Tuesday, 8 March 2011

R.E.M. Collapse Into Now album preview

I remember exactly where I was and what I was doing when I fell in love with R.E.M. It is one of those moments that I can genuinely look back on and thank someone else for introducing me to a whole new world of music. Pearl Jam, R.E.M and The Tragically Hip. The big three. I was in a bar in a bowling alley in Bournemouth and a friend found Out Of Time on the jukebox. He didn’t put on Losing My Religion. He didn’t choose Shiny Happy People. He had one song. He played Country Feedback. My world changed. Forever.

A week later I spent ten pounds on the album (tape, Our Price Music, circa 1991). It was a fortune for me at the time as a struggling grant-less student but I listened to it until it fell to pieces. I still have it. A year later and a different friend loaned me a copy of Automatic For The People. He recorded it from the original CD but for some reason it was on random shuffle. By the end of the year I knew the opening bars of the next songs before the current ones had finished – all in the wrong order. For years later, now owning the album (vinyl of course), when Everybody Hurts came to a close I would already be on to Find The River. I still can’t get through Man On The Moon without starting on Drive. You get the idea.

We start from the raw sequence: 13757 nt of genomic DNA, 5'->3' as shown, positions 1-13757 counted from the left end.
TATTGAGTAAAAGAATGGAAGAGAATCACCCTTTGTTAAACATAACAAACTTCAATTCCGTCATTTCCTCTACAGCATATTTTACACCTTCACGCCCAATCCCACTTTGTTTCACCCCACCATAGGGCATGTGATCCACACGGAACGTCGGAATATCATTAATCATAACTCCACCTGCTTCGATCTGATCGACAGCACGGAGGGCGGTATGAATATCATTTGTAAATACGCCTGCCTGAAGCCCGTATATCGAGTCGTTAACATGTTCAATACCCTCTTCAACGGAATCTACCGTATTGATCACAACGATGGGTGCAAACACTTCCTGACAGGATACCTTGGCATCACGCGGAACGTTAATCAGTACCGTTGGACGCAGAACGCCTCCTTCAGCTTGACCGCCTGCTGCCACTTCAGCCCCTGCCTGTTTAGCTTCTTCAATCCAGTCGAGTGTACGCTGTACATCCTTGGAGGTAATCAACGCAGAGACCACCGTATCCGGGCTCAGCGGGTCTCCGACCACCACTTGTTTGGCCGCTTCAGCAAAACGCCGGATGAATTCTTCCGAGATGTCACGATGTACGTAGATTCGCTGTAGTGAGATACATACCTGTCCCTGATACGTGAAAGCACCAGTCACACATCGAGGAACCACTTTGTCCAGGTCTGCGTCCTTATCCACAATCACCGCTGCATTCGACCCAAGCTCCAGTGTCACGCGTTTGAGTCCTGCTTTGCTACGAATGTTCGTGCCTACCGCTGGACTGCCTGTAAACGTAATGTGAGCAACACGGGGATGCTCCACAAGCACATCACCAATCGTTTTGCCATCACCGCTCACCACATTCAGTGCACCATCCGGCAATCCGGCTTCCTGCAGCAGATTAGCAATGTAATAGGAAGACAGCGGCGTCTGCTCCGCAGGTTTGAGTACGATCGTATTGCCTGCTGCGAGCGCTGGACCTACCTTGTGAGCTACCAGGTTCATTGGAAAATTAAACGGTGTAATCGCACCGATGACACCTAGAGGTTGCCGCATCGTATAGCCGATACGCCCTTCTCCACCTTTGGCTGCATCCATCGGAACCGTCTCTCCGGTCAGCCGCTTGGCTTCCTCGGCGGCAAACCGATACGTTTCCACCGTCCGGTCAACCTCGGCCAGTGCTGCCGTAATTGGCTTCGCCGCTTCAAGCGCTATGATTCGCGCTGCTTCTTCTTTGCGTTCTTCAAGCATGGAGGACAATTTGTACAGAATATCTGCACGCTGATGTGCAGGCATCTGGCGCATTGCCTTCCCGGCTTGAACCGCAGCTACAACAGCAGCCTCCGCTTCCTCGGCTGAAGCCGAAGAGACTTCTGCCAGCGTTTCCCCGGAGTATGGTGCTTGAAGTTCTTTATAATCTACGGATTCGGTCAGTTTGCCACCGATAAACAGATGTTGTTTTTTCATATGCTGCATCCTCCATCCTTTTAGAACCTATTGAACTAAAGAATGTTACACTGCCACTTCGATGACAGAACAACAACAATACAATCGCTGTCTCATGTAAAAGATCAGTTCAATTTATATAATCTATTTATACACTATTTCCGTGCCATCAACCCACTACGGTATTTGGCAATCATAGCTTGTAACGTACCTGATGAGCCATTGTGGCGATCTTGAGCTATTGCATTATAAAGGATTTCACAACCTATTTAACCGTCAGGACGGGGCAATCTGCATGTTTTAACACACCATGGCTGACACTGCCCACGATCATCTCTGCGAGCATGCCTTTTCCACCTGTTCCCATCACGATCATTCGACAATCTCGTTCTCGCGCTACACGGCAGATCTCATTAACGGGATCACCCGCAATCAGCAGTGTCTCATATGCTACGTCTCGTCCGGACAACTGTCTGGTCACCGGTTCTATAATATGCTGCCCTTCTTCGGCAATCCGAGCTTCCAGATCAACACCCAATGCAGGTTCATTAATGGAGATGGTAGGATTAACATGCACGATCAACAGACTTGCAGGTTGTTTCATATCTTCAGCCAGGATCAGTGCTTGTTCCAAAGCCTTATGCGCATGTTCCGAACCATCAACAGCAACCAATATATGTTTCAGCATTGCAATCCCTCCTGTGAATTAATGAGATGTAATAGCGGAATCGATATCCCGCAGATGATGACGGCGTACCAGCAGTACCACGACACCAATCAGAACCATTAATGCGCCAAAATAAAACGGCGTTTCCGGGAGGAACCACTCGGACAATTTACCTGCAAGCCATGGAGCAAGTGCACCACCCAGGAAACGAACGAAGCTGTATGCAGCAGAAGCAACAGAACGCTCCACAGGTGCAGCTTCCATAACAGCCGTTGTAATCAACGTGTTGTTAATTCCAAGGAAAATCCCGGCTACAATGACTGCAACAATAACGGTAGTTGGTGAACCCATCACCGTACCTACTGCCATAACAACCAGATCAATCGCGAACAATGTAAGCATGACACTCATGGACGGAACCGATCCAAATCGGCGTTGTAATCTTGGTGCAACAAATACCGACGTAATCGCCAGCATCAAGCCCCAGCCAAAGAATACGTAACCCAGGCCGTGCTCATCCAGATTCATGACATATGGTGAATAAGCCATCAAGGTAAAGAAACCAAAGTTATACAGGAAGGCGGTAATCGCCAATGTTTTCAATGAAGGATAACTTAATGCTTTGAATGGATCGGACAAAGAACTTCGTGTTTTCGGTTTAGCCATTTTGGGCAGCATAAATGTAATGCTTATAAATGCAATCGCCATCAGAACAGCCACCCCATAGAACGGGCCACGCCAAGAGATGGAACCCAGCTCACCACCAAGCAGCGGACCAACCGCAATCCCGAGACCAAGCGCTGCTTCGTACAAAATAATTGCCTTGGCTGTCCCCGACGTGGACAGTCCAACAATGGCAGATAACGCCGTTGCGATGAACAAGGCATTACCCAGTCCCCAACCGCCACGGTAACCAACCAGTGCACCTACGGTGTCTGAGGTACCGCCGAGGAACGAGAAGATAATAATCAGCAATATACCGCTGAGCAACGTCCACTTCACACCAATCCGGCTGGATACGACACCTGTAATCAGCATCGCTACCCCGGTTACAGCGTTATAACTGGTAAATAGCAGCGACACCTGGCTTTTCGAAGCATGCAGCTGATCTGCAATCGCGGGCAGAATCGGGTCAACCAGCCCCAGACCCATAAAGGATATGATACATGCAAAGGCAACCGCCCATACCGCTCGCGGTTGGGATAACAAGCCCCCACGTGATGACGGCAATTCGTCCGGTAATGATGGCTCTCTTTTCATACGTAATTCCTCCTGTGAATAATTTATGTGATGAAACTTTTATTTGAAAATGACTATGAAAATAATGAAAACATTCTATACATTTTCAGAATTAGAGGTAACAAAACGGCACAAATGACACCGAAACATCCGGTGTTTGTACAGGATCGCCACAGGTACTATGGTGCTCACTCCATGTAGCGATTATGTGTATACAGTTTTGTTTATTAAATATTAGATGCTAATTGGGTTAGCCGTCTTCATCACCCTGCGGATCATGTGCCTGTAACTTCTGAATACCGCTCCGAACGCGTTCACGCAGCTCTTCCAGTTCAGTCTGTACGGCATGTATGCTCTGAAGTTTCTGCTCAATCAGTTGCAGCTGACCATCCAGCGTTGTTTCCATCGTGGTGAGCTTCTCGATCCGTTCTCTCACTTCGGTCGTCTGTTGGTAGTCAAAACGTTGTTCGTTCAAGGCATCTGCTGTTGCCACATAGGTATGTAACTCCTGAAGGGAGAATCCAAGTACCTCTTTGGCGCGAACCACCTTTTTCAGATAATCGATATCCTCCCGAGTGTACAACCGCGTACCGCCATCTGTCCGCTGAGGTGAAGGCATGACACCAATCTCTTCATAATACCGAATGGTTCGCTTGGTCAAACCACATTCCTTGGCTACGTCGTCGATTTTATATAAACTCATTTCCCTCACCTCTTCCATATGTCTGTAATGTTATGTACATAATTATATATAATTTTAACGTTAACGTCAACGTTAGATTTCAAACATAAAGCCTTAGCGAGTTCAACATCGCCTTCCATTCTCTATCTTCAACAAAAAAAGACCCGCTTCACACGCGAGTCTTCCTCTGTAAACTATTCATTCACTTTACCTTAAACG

From these humble beginnings I went back to rediscover the band, first to Green (still one of my favourite albums of all time – it captures a great band on the verge of even more greatness), then to the charming Life’s Rich Pageant. Then I picked up a second hand copy of Murmur, Fables Of The Reconstruction and then Reckoning. With the band’s chronology gaining a new shape all of its own, I completed the first eight records with Document. It is important to note that in 1991, with R.E.M. in their commercial prime, I sidestepped their ‘best of’ collection in favour of the earlier Eponymous and b-sides release Dead Letter Office. I even found a copy of Chronic Town, the band’s first EP, which I still adore.

So now in 2011, 20 years on and now a three-piece (albeit with plenty of help from Scott McCaughey, Bill Rieflin and Jacknife Lee, amongst others including Eddie Vedder, Peaches and Patti Smith), R.E.M. release their fifteenth studio album Collapse Into Now. Since the brilliant New Adventures In Hi-Fi, which followed up the disastrous Monster so well, musically R.E.M. had lost their way. Great songs have been few and far between in the last decade with only glimpses of consistency appearing with previous album Accelerate that is, to pardon the pun, rushed. On first listen Collapse Into Now is mesmerising, packed with energy and enthusiasm and sounds very much like a band now enjoying making music again.

1 comment:

Mr Magoo said...

From the man who introduced me to REM by lending me (briefly before a lecture) that tape copy of Out of Time. Dude, we're getting old!